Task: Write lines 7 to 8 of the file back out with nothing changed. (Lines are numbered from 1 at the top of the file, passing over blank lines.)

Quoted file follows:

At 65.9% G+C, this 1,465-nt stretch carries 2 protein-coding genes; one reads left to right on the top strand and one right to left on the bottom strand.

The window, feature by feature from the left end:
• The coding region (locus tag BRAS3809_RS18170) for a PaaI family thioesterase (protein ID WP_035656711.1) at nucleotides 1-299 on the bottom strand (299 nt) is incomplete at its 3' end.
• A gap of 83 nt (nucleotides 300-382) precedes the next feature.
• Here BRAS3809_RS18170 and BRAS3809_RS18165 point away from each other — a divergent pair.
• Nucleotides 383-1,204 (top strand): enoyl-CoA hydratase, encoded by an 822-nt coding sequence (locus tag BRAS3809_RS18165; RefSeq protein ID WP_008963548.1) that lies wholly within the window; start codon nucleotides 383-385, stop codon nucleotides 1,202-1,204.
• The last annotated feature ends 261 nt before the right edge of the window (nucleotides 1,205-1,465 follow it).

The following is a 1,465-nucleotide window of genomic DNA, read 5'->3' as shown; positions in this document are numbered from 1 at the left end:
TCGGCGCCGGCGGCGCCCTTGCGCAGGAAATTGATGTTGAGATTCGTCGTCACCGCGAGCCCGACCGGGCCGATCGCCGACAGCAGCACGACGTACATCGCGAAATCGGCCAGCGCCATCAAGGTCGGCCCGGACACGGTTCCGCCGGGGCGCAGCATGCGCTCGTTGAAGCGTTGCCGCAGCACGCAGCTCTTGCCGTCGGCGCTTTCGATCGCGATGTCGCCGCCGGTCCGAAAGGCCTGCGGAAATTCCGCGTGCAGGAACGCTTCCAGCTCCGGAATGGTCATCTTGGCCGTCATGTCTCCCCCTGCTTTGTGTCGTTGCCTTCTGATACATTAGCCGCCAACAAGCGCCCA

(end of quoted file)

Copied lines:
• The last annotated feature ends 261 nt before the right edge of the window (nucleotides 1,205-1,465 follow it).

The following is a 1,465-nucleotide window of genomic DNA, read 5'->3' as shown; positions in this document are numbered from 1 at the left end: